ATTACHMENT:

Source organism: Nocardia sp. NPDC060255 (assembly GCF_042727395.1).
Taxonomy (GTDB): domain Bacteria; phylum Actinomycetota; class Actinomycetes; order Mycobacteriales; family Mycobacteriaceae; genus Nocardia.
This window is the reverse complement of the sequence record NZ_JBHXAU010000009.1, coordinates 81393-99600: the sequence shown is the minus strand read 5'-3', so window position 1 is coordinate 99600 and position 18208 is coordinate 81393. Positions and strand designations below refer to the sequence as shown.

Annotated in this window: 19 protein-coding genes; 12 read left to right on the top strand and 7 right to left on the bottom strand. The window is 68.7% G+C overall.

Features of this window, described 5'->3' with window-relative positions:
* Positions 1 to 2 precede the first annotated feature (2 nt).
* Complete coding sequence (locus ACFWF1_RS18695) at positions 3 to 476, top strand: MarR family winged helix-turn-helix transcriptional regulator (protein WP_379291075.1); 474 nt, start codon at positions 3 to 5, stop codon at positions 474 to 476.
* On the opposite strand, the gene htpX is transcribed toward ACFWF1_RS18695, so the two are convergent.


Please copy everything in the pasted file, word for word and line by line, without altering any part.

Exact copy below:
Source organism: Nocardia sp. NPDC060255 (assembly GCF_042727395.1).
Taxonomy (GTDB): domain Bacteria; phylum Actinomycetota; class Actinomycetes; order Mycobacteriales; family Mycobacteriaceae; genus Nocardia.
This window is the reverse complement of the sequence record NZ_JBHXAU010000009.1, coordinates 81393-99600: the sequence shown is the minus strand read 5'-3', so window position 1 is coordinate 99600 and position 18208 is coordinate 81393. Positions and strand designations below refer to the sequence as shown.

Annotated in this window: 19 protein-coding genes; 12 read left to right on the top strand and 7 right to left on the bottom strand. The window is 68.7% G+C overall.

Features of this window, described 5'->3' with window-relative positions:
* Positions 1 to 2 precede the first annotated feature (2 nt).
* Complete coding sequence (locus ACFWF1_RS18695) at positions 3 to 476, top strand: MarR family winged helix-turn-helix transcriptional regulator (protein WP_379291075.1); 474 nt, start codon at positions 3 to 5, stop codon at positions 474 to 476.
* On the opposite strand, the gene htpX is transcribed toward ACFWF1_RS18695, so the two are convergent.